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Old 11-17-2011, 03:55 PM   #3
Hamlet53
Sister Carrie
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Switching from discussion leader to just one reader if that makes any difference. I really love Mishima's writing. Here are a few quotes I extracted that illustrate this for me:

Quote:
Satoko kept her voice low, afraid that others might hear. Kiyoaki was angered by her self-control, for he had set his heart on nothing less than an ecstatic, supreme consummation at that moment, there beneath the blossoms. The rising moan of the night wind had made him more and more uneasy, and now he was driven in desperation to seize one sure moment of happiness for them both, to the exclusion of all else. Hence his frustration when he discovered that her thoughts were obviously turned elsewhere. He was like a husband so jealous that he insists his wife have the very dreams he has.
Quote:
Of course she only meant to convey that she [Satoko] wanted to protect him [Honda], but her words had a cold, proud glitter that could not tolerate the intrusion of a third party. In her own mind, she had fashioned their sin [hers and Kiyoaki's] into a tiny, brilliant, crystal palace in which she and Kiyoaki could live free from the world around them. A crystal palace so tiny it would balance on the palm of one's hand, so tiny no one else could fit in.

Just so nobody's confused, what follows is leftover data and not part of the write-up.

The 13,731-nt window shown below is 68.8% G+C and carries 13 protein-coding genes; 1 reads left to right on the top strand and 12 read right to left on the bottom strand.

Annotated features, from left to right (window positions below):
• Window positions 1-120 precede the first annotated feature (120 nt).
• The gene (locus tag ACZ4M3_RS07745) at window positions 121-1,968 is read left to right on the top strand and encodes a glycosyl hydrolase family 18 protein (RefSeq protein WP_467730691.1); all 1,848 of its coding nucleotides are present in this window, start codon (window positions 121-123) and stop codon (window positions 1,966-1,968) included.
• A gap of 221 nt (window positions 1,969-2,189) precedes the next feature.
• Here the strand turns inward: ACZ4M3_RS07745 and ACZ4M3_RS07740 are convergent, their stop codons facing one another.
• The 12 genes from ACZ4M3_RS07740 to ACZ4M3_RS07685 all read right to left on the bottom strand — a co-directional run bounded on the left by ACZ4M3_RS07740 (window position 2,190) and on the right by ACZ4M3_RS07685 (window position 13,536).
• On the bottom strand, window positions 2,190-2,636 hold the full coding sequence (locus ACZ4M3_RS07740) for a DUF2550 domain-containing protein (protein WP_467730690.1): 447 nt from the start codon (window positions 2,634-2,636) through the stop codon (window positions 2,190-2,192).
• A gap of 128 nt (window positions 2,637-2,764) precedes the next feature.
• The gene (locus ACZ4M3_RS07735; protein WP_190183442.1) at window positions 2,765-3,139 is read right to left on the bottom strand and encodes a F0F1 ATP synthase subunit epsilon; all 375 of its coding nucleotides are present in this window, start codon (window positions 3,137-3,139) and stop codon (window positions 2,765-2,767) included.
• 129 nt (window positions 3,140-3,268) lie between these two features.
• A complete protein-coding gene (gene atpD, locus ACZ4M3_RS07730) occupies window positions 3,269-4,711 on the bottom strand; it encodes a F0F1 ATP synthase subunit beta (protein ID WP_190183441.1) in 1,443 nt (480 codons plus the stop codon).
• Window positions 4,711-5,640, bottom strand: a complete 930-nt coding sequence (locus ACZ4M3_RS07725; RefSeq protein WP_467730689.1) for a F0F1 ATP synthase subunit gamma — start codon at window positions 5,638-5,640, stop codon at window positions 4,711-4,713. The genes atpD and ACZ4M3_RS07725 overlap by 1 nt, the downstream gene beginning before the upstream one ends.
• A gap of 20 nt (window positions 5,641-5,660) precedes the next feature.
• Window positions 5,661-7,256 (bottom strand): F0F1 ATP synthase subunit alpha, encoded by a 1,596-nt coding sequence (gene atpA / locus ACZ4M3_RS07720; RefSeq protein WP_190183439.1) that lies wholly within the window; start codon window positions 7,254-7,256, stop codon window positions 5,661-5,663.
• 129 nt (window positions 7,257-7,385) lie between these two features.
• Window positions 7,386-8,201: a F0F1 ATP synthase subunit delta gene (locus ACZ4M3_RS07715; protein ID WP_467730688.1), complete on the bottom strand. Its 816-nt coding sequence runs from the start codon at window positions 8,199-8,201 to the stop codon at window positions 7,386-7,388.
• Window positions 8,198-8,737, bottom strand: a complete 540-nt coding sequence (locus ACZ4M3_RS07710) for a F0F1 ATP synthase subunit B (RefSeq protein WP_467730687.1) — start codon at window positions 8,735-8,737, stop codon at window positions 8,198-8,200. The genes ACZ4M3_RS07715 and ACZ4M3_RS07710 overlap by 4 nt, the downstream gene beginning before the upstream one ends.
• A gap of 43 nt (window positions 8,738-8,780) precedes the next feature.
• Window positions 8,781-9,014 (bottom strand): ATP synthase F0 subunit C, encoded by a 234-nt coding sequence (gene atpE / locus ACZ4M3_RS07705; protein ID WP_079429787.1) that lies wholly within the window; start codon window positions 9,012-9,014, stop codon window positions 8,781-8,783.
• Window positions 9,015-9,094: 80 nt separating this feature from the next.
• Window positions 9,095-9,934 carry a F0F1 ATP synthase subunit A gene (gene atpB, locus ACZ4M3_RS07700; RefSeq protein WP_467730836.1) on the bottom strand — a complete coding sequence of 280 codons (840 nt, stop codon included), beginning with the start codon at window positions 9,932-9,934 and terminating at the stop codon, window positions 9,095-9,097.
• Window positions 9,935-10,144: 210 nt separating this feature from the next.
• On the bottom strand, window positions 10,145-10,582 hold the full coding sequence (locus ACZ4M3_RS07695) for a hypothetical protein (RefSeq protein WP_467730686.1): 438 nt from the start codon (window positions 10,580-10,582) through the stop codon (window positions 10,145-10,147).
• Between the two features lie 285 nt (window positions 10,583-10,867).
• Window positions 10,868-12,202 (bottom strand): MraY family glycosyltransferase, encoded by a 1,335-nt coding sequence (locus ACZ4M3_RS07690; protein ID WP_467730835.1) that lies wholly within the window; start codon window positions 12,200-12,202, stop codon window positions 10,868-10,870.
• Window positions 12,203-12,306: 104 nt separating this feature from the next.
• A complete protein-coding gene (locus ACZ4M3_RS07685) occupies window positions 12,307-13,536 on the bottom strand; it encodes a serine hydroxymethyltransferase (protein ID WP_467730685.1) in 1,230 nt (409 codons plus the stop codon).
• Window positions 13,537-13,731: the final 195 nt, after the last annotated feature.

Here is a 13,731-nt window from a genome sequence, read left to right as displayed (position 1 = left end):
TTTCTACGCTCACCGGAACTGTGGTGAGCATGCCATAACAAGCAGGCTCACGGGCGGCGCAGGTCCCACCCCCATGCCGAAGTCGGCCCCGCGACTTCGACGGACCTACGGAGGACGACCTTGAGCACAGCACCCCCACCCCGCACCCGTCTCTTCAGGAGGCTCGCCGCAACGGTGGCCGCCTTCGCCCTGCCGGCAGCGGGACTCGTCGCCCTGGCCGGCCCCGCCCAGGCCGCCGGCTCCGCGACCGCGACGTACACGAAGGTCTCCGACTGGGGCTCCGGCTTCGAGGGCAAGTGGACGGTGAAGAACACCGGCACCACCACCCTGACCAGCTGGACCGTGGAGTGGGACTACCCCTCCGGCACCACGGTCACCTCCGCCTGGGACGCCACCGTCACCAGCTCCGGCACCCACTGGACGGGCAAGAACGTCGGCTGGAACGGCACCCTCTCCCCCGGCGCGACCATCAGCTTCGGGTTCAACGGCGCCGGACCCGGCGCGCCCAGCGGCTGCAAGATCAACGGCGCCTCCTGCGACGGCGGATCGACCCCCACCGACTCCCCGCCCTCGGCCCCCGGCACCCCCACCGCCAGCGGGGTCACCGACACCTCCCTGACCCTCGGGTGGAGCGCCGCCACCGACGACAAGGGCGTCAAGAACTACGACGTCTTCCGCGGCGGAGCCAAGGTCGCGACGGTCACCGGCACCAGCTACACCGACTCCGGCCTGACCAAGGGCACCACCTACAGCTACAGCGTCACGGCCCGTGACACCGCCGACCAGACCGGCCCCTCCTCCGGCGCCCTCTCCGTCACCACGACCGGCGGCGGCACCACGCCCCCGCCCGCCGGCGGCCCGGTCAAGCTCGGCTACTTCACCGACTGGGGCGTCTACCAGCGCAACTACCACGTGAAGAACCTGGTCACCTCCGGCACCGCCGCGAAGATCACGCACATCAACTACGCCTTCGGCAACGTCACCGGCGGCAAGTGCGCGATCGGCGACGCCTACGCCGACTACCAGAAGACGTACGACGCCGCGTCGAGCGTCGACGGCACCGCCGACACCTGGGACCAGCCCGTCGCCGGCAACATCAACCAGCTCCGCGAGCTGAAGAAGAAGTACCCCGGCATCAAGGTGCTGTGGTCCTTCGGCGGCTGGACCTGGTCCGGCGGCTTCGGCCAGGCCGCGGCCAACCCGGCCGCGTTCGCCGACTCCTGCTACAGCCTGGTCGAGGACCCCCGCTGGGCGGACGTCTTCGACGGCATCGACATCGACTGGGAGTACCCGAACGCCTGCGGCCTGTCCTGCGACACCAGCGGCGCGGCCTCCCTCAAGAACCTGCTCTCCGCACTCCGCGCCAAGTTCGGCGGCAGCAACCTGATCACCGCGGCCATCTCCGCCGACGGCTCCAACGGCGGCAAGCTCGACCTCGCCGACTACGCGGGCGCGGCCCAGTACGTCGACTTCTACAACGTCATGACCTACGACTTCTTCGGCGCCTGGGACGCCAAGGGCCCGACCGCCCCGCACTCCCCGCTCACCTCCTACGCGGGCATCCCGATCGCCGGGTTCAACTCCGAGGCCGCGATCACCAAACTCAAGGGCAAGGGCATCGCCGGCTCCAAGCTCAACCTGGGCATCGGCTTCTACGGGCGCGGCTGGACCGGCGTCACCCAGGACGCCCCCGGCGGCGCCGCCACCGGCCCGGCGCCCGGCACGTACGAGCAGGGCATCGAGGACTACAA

Quote:
"I [Honda] mean about thinking of the picture from the Russo-Japanese War while you [Kiyoaki] were telling me about you and Miss Satoko. I wondered why that came to me, and now that I've given it a little more thought, I haven an answer. The age of glorious wars ended with the Meiji era. . . .There isn’t much chance to die now on the battlefield.

But now that old wars are finished, a new kind of war has just begun; this is the era for the war of emotion. The kind of war no one can see, only feel—a war, therefore, that the dull and insensitive won't even notice . . .

And just as in the old wars, there will be casualties in the war of emotion, I think. It’s the fate of our age—and you're one of our representatives. So what about it then? You're fully resolved to die in this new war—am I right?"

Quote:
Just let matters slide. How much better to accept each sweet drop of the honey that was Time, than to stoop to the vulgarity latent in every decision. However grave the matter at hand might be, if one neglected it for long enough, the act of neglect itself would begin to affect the situation, and someone else would emerge as an ally. Such was Count Ayakura's version of political theory.

Last edited by Hamlet53; 11-17-2011 at 03:59 PM.
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